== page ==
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Shown for each service is its translation of ‘this is the middle ear’ into French.

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Evolution of lower-case ‘g’

Evolution of lower-case 'g'

The modern forms of ‘g’ with either one or two closed loops are the result of a long evolutionary path with multiple branches.

According to Analysis of the Letter-forms of the Vindolanda writing tablets, Fig. 11 no. 14, in the first century AD the cursive letter ‘g’ was written with two or three strokes, with the stroke for the top written last and sometimes connected to the following letter. This is apparently the origin of the small ear at the top right of the modern two-level ‘g’.

Steffens (1910), in his discussion of Merovingian letter forms, said:

La tête du g est souvent composée d’un trait ondulé, mais souvent ce trait forme en avant une boucle tantôt fermé et tantôt demi-ouverte; cette boucle est faite de bien des façons; en souvenir de l’ancienne forme, le g porte en haut, à droite, un petit trait par où il est possible de le relier aux lettres suivantes; ainsi s’explique le petit appendice qu’aujourd’hui encore on donne au g dans les imprimés d’écriture latine. La queue du g est d’ordinaire ouverte.

Hanzi and kanji

‘Hanzi’ refers to Chinese characters. They are also used in Japanese, where they are called ‘kanji’.

Jeffrey's Kanji Lookup provides a very flexible method of looking up kanji.

Wikipedia displays kanji using <span lang="ja" xml:lang="ja">…</span> with the actual characters represented by their Unicode values. I don't know what the lang and xml:lang attributes actually accomplish. Kanji can also be included in a Web page just using &#xnnnn; to represent the hexadecimal Unicode values; for example, &#x8033;&#x529b;&#x5b66; gives 耳力学.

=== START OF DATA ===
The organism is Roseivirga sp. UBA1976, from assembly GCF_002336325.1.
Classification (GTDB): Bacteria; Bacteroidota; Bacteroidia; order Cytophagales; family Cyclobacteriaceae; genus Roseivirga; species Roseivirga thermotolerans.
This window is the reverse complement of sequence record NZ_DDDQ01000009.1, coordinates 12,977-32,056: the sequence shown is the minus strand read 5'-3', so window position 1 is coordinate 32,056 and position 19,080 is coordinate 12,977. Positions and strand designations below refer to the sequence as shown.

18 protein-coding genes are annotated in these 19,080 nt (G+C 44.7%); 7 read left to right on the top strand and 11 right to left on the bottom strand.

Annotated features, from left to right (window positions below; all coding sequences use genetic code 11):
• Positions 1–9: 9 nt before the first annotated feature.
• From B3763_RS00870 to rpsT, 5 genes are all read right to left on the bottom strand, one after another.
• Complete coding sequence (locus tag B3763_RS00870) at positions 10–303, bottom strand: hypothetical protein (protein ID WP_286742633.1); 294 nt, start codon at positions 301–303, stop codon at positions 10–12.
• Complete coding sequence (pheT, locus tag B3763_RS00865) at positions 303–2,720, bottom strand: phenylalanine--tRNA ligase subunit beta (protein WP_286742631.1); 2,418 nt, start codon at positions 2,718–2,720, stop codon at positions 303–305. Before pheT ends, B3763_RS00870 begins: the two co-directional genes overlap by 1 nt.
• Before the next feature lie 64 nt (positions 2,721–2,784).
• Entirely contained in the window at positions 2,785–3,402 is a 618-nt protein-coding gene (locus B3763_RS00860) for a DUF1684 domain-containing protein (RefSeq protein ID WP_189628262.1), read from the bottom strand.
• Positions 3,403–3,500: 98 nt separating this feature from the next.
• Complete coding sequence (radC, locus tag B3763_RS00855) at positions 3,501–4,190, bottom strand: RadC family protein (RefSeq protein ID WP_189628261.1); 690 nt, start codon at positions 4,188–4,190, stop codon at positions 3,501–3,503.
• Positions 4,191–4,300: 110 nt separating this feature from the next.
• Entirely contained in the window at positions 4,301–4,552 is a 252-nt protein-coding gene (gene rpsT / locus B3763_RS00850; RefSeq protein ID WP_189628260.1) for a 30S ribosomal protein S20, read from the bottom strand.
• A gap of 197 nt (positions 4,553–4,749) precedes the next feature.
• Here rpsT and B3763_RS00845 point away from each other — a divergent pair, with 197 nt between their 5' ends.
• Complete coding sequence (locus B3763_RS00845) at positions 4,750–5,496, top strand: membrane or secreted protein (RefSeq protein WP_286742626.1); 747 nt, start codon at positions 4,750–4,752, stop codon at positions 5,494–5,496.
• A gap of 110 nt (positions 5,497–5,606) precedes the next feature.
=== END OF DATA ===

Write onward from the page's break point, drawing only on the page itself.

This word-processing document demonstrates the above three kanji in a number of fonts.

The image on the right shows the same three kanji as generated by my Far font-creation software. The glyphs are defined in plain-text .arc files, which can then be compiled into Fortran subroutines by farrd, or interpreted directly by sign. The fin programme provides (crudely) for interactive display and design of Far fonts. The software development was started in the days of the Runoff text-formatting software (ref) and dot-matrix printers (ref), before there were word processors and inkjet or laser printers, as a way of getting math symbols into my manuscripts. It is still of some interest (to me) because the glyphs are defined in terms of strokes rather than bitmaps or outlines. The strokes are made up of straight lines, circular and elliptical arcs, and Bezier splines; they can have different pen shapes, and they can be tapered. Complex glyphs can be made up by combining multiple simpler glyphs, recursively. All of this is particularly appropriate for Chinese characters, where the direction and sequence of the strokes is well established and is useful in looking up characters in dictionaries, and where most characters are actually combinations of simpler characters. Even for Latin and similar alphabets, stroke direction and sequence are relevant for understanding the derivation of handwritten cursive characters from printed characters.

R. Funnell
Last modified: 2022-05-10 08:19:15